That is a very interesting pattern that you show there in your blades Daniel.  It is a pain to have one break on you though.  There are few reasons why it could have broken, unless you get the structure just right the steel can break if you bend it too much, or harden it severely.  Taking warps out of it is generally done with a thick heated copper block placed on the concave side of the warp or bend.  Flexing the blade hard before tempering it isn't the best thing with a high carbon steel like wootz.

By the way, your pattern there looks like it is a combination of grain boundary cementite over dendritic sub-structure which you have then stretched and deformed due to forging processes. It is unusual, but I suspect that you let it set at just a high enough heat for a bit too long so that the grains grew large and some cementite gravitated to the grain boundaries but not all of it.  Forging then at a significantly lower temperature after that preserved both your grain boundary pattern and your coarse dendritic pattern.  As I said it is very unusual to see both combined, it is mostly one or the other, but that may have something to do with your steel chemistry.

It is good to see you still experimenting but understand you wanting to take a break from ingots for awhile.  It is much easier to control your ingots and pattern if you know the chemistry of what you are putting into the ingots. Being consistent across all your ingots is the key to perfecting your forging technique and patterning.

I am sure you will come back to the "Utsa" :D Crucible steel has a way of dragging you back.

Edited by Tim Mitchell
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On 4/4/2019 at 5:10 AM, Tim Mitchell said:

That is a very interesting pattern that you show there in your blades Daniel.  It is a pain to have one break on you though.  There are few reasons why it could have broken, unless you get the structure just right the steel can break if you bend it too much, or harden it severely.  Taking warps out of it is generally done with a thick heated copper block placed on the concave side of the warp or bend.  Flexing the blade hard before tempering it isn't the best thing with a high carbon steel like wootz.

By the way, your pattern there looks like it is a combination of grain boundary cementite over dendritic sub-structure which you have then stretched and deformed due to forging processes. It is unusual, but I suspect that you let it set at just a high enough heat for a bit too long so that the grains grew large and some cementite gravitated to the grain boundaries but not all of it.  Forging then at a significantly lower temperature after that preserved both your grain boundary pattern and your coarse dendritic pattern.  As I said it is very unusual to see both combined, it is mostly one or the other, but that may have something to do with your steel chemistry.

It is good to see you still experimenting but understand you wanting to take a break from ingots for awhile.  It is much easier to control your ingots and pattern if you know the chemistry of what you are putting into the ingots. Being consistent across all your ingots is the key to perfecting your forging technique and patterning.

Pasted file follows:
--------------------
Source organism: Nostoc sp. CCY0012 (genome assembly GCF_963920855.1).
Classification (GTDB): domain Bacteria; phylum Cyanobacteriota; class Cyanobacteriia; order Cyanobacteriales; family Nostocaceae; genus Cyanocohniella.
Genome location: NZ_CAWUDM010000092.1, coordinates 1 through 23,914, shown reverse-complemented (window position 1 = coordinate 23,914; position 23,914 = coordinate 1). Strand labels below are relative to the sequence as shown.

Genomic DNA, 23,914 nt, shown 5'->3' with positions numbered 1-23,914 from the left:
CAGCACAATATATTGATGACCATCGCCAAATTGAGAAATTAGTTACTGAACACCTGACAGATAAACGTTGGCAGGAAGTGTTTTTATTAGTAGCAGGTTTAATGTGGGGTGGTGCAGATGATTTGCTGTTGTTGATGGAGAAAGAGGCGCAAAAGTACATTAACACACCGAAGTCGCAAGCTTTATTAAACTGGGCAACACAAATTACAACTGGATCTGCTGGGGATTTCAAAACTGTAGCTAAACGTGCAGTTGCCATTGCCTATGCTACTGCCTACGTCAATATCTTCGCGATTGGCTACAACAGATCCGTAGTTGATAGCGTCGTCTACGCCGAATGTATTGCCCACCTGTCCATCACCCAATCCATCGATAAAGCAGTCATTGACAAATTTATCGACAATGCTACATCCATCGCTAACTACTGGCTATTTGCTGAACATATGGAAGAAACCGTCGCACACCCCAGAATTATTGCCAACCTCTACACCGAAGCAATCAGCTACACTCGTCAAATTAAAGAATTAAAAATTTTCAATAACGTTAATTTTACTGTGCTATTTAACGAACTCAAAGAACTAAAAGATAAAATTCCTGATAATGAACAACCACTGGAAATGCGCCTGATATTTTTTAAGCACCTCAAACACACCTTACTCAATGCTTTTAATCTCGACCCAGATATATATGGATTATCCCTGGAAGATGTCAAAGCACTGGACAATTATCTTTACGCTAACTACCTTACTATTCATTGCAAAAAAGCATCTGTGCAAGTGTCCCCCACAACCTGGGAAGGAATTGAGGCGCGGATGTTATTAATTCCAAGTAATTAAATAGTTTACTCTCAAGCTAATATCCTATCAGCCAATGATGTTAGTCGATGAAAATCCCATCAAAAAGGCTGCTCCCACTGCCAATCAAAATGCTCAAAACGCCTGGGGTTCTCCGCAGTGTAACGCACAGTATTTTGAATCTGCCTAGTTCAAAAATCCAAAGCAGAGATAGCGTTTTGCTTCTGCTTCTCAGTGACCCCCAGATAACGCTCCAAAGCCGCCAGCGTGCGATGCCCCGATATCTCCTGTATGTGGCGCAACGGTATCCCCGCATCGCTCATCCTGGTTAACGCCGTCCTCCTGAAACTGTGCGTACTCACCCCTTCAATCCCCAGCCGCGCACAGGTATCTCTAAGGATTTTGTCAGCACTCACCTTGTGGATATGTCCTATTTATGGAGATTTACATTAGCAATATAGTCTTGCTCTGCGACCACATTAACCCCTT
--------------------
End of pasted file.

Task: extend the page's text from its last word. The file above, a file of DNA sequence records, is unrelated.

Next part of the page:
I am sure you will come back to the "Utsa" :D Crucible steel has a way of dragging you back.

That is very disappointing to me if this is the case Tim.

 

Makes me want to begin cycling this one.

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Nice to see you work on the pucks here! Sorry but I was not active here for quite some time, on one of the bext weekends I will be making more pucks with my friend Johannes. We will aim to 1,6% and above. It is always very urgent to normalize the wootz inbetween cycles of forging. In my eyes the necessary manipulation of the surface to achieve a decent "look" is underestimated.

Best regards,

Jokke

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Posted (edited)

That last blade showed an analysis in the end:

C: 1.58% (The chunk I cut off the original puck started at 1.64%)

Si: .051%

Mn: <.001% ( ;) )

P: .05%

S: .01%

Cr: .019%

Ni: .130%

Mo: .006%

Cu: .101%

Co: .020%

V: .0042%

W: .007%

N: >.012

 

 

Edited by Daniel Cauble

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Is it a typo or there is really 0.13% nitrogen?

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3 minutes ago, Joël Mercier said:

Is it a typo or there is really 0.13% nitrogen?

Lol thanks. Ni.

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With such a low amount of manganese, is water quenching a must or stuff like parks50 does the trick?

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Water quenching would be ideal if I werent so scared of breaking. It offers the same challenge heat treating as it does in the form of the parent feedstock going in the crucible. My Mn defficient orishigane.

 

I had to grind that thinner than I liked and quenched in Parks 50 and still had the auto-hamon you see in the last pics.